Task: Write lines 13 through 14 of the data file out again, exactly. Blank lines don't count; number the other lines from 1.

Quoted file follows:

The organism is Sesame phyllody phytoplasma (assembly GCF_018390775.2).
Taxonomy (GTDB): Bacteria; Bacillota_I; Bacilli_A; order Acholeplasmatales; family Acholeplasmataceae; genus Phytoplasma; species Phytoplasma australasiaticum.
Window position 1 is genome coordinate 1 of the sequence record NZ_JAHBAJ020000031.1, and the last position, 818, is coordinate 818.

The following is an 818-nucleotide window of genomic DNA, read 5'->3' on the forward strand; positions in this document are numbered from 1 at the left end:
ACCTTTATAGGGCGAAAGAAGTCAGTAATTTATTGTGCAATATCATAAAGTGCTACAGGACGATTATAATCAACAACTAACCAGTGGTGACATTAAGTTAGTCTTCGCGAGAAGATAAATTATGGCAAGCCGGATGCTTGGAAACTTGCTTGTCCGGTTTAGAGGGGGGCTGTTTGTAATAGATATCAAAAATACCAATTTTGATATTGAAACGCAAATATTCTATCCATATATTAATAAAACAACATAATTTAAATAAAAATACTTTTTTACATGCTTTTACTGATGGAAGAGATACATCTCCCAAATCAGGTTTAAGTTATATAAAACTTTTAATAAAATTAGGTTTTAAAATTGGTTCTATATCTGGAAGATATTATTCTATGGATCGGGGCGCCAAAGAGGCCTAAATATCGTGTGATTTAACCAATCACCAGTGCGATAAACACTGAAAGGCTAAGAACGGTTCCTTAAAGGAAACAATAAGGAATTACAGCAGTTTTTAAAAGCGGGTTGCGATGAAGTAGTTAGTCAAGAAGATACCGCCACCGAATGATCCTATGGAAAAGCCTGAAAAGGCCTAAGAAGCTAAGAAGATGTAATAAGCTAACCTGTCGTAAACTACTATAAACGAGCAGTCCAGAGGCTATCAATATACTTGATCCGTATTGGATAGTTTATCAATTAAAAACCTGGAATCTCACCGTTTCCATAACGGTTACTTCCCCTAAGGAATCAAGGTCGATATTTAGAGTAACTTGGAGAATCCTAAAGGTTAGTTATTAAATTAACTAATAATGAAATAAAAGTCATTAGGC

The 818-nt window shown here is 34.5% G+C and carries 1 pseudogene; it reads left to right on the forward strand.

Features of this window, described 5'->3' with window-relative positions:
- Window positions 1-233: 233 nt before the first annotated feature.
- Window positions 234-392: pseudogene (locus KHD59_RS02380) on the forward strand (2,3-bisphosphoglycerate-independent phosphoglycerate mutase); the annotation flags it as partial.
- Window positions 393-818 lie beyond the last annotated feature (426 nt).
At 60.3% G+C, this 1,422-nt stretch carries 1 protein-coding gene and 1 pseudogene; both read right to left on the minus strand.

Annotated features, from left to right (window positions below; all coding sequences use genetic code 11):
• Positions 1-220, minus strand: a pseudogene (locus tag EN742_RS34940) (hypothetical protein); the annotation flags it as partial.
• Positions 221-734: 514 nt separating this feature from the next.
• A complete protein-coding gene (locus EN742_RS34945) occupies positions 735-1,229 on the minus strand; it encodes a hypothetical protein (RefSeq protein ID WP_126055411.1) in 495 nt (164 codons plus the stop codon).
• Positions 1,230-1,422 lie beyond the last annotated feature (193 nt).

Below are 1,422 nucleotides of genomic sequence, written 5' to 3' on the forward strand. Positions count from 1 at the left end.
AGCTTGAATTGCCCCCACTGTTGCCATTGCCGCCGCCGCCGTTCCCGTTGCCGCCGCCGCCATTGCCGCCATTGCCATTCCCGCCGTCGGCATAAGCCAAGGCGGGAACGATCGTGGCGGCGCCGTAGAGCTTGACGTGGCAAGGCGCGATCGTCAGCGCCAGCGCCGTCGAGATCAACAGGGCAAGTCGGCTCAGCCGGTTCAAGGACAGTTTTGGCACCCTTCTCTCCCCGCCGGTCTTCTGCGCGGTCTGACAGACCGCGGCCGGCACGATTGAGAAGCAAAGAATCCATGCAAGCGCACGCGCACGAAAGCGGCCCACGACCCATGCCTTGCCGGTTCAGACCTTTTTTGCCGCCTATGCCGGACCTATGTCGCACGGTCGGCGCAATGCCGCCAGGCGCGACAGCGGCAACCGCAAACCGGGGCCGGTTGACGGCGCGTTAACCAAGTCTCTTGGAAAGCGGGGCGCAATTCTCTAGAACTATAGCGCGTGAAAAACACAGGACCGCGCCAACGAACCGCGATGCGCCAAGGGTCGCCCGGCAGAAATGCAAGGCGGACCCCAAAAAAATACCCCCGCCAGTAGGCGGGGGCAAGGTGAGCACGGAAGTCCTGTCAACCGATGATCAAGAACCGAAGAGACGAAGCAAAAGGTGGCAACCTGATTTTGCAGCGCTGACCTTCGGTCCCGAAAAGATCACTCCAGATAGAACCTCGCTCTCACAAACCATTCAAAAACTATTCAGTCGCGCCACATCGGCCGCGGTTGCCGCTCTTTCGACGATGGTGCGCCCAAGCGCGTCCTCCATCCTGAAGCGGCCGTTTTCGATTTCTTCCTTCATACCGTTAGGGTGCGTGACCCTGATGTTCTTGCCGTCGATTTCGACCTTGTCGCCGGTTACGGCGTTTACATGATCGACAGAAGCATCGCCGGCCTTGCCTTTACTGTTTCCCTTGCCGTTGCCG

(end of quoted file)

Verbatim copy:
• Positions 1-220, minus strand: a pseudogene (locus tag EN742_RS34940) (hypothetical protein); the annotation flags it as partial.
• Positions 221-734: 514 nt separating this feature from the next.